For IUSE Level 1 and Capacity-Building Proposals
Synopsis of Program:
The fields of science, technology, engineering, and mathematics (STEM) hold much promise as sectors of the economy where we can expect to see continuous vigorous growth in the coming decades. STEM job creation is expected to outpace non-STEM job creation significantly, according to the Commerce Department, reflecting the importance of STEM knowledge to the US economy.
The National Science Foundation (NSF) plays a leadership role in developing and implementing efforts to enhance and improve STEM education in the United States. Through the NSF Improving Undergraduate STEM Education (IUSE) initiative, the agency continues to make a substantial commitment to the highest caliber undergraduate STEM education through a Foundation-wide framework of investments. The IUSE: EHR is a core NSF STEM education program that seeks to promote novel, creative, and transformative approaches to generating and using new knowledge about STEM teaching and learning to improve STEM education for undergraduate students. The program is open to application from all institutions of higher education and associated organizations. NSF places high value on educating students to be leaders and innovators in emerging and rapidly changing STEM fields as well as educating a scientifically literate public. In pursuit of this goal, IUSE: EHR supports projects that seek to bring recent advances in STEM knowledge into undergraduate education, that adapt, improve, and incorporate evidence-based practices into STEM teaching and learning, and that lay the groundwork for institutional improvement in STEM education. In addition to innovative work at the frontier of STEM education, this program also encourages replication of research studies at different types of institutions and with different student bodies to produce deeper knowledge about the effectiveness and transferability of findings.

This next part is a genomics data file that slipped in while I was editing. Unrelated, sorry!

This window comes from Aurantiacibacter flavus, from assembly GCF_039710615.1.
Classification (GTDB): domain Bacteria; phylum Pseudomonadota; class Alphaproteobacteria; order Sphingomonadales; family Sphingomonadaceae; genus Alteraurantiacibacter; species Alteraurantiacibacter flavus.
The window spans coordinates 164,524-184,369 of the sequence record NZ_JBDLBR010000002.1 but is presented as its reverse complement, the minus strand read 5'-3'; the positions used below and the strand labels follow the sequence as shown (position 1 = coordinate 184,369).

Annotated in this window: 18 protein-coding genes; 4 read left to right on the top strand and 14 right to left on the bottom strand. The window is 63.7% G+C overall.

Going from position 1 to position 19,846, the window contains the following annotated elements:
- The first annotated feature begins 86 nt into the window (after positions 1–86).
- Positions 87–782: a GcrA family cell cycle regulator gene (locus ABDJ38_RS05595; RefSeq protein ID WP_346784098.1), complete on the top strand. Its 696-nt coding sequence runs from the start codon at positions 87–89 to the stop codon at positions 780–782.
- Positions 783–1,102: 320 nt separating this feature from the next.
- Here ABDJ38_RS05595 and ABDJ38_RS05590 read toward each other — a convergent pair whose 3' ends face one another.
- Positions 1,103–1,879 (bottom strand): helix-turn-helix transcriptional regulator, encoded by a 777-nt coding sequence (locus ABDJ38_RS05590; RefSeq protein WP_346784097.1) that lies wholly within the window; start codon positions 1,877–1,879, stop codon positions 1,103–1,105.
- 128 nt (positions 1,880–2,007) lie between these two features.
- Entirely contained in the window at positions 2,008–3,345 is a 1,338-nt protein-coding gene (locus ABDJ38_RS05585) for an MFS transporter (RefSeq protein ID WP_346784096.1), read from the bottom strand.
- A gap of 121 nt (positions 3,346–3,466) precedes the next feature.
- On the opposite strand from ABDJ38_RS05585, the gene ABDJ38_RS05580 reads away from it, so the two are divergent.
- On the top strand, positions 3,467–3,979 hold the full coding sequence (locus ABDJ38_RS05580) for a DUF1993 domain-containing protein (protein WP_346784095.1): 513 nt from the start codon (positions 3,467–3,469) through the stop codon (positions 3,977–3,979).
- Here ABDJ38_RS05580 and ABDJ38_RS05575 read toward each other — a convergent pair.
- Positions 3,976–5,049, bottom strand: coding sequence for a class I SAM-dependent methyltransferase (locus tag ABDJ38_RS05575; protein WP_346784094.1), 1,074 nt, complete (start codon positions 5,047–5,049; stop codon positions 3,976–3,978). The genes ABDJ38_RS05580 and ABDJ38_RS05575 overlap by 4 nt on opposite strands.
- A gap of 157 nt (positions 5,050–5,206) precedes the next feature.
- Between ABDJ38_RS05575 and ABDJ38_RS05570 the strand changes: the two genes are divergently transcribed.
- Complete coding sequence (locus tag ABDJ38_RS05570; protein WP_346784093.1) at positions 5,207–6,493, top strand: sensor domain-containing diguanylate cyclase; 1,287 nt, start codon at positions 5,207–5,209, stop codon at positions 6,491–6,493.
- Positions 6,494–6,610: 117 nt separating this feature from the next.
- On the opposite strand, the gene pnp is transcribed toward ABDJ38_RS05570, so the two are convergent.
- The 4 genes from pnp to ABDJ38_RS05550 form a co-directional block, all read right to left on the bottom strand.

IUSE: EHR also seeks to support projects that have high potential for broader societal impacts, including improved diversity of students and instructors participating in STEM education, professional development for instructors to ensure adoption of new and effective pedagogical techniques that meet the changing needs of students, and projects that promote institutional partnerships for collaborative research and development. IUSE: EHR especially welcomes proposals that will pair well with the efforts of NSF INCLUDES (https://www.nsf.gov/news/special_reports/nsfincludes/index.jsp) to develop STEM talent from all sectors and groups in our society.
For all the above objectives, the National Science Foundation invests primarily in evidence-based and knowledge-generating approaches to understand and improve STEM learning and learning environments, improve the diversity of STEM students and majors, and prepare STEM majors for the workforce. In addition to contributing to STEM education in the host institution(s), proposals should have the promise of adding more broadly to our understanding of effective teaching and learning practices.
For more information about the award, please visit the NSF page.